Anand Murugesan and Michael Dorsch teach at the School of Public Policy, a Central European University in Budapest. We asked them to tell us about their experience teaching the CORE syllabus to students who are particularly focused on the policy element of economics, and how CORE works – and does not work – for their students.
There are a dozen students enrolled on Anand’s elective course at the School of Public Policy at CEU. They’re there to study economic policy – not the theoretical economics of most courses. Add to this that no two students are from the same country and we have yet another difference between Anand’s cohort and your typical economics class. Students come from South or Central America, North America, Africa, post-communist countries in Central and Eastern Europe, Central Asia, South and East Asia. It’s like talking with a batch of young recruits at the UN.
The students have different expectations of what they’re to learn as part of their degree – and yet the students in this elective course have all taken the required Economic Analysis class that we team-teach in Budapest, which is piloting the CORE curriculum. How do you adapt a resource like CORE for a diverse group of policy students?
Overall, the CORE curriculum has been well received by students, who particularly appreciate its many real world examples. As noted by Elisa Totino (Italy), an incoming student from Humboldt University Berlin:
“the frequent links to real world events make it easier to understand even quite complex topics.”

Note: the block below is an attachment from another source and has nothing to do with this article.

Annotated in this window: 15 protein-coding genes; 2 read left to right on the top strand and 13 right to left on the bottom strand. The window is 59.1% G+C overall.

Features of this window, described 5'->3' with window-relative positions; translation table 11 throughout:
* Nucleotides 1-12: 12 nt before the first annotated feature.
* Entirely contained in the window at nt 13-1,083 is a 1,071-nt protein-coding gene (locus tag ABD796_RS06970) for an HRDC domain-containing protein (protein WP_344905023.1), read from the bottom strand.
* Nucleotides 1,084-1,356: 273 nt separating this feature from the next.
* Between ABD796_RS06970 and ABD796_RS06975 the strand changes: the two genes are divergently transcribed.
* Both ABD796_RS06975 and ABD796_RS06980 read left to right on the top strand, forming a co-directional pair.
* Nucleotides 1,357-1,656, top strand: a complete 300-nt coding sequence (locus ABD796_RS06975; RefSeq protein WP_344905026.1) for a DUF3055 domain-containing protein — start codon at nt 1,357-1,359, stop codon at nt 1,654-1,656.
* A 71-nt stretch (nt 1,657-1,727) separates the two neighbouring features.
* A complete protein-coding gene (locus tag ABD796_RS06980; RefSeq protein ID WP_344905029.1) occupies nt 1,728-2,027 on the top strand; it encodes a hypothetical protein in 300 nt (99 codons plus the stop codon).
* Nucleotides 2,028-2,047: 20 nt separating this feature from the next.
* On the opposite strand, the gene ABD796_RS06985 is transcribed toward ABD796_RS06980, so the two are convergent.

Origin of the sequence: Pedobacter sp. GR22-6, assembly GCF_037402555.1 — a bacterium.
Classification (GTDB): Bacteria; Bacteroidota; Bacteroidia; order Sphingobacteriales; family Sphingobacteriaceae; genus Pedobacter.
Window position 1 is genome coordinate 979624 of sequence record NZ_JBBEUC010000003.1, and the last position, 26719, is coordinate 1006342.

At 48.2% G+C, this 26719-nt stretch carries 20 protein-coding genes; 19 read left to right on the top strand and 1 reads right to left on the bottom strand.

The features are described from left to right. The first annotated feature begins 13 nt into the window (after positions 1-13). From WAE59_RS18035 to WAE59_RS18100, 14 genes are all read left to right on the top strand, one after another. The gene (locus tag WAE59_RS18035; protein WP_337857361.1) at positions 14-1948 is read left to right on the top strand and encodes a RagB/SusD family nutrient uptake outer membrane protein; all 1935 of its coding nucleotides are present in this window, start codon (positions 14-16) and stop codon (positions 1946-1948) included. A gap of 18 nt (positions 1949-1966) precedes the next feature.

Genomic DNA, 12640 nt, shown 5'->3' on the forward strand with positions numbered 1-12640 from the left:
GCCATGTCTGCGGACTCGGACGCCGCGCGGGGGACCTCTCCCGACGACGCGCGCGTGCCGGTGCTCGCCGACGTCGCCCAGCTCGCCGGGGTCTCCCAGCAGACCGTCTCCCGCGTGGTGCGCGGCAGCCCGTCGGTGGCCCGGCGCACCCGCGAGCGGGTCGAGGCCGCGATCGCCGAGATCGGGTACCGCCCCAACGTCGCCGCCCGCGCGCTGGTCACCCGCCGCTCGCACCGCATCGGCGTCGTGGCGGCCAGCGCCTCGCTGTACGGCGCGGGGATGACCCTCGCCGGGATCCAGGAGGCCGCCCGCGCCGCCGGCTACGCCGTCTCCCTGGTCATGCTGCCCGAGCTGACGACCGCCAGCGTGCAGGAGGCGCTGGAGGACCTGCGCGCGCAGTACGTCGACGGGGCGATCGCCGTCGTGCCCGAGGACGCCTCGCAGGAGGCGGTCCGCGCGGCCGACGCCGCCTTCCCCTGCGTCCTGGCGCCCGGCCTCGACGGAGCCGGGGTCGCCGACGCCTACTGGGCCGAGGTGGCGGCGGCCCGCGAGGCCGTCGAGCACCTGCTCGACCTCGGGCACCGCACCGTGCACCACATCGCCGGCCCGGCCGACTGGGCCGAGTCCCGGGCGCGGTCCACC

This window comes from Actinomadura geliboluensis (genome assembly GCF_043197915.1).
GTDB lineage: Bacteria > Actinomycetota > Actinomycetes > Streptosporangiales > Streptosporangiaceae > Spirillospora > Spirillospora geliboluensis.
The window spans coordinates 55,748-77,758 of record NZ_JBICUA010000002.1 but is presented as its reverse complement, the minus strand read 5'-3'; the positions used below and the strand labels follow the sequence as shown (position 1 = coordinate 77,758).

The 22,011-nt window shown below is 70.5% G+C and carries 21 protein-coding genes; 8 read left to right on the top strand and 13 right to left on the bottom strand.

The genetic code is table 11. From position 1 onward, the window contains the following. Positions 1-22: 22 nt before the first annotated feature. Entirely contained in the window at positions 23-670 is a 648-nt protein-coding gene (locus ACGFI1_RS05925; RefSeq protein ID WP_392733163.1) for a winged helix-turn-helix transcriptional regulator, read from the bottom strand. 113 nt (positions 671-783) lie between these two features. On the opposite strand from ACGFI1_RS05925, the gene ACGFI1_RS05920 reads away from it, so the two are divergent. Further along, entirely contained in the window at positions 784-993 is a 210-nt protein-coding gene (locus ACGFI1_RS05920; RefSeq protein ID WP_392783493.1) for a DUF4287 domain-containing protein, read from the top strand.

This diversity in background among our students translates to wide variations in understanding and experience with market capitalism, a situation that the CORE curriculum anticipates – and addresses. Some of the most energetic discussions in class were around the content on capitalism, and how it functions differently in the institutional contexts the students know.
The dynamic graphs and figures were another big hit. Another student, Armine Hakhinyan (Armenia), who worked with the Central Bank of the Republic of Armenia immediately prior to joining the School of Public Policy, commented,
“The interactive graphs were brilliant, as one does not get lost in finding the line described, but can see it as it was described during the lecture.”
But, because of the applied focus of the School, our public policy students needed – and often demanded – to know more about the policy implications of theoretical topics. What menu of policy choices, they asked, can we develop using these methods that would improve the policy making process? For example, after introducing the nature and consequence of externalities, a systematic overview of policy tools or working examples of current policies that are being implemented somewhere would be invaluable: What do economists believe are the optimal tools in these circumstances – and why? How does the political institutional context determine the extent to which an economist’s policy proposals can be implemented?
This is a drawback of the material for our students. Developing something similar concerning empirical analysis by providing students with sample datasets would be extremely useful, giving them experience with empirical work, and providing a segue into further concepts (quantitative) and topical courses in economics (similar to the exercises that work with FRED data in units 10 and 12).
Perhaps, relatedly, the length of the explanations – particularly the theoretical ones – were too long for some of the students. The units that provided empirical evidence to support their conclusions were a big hit, addressing economic issues with the real-life perspective that they value as students concerned with policy-making and analysis.
The bottom line? The response from our diverse group of students to the CORE curriculum has been positive, but they have also had some suggestions for ways we might improve it – to make it better for students generally, but particularly for those whose interest is real world economic policy.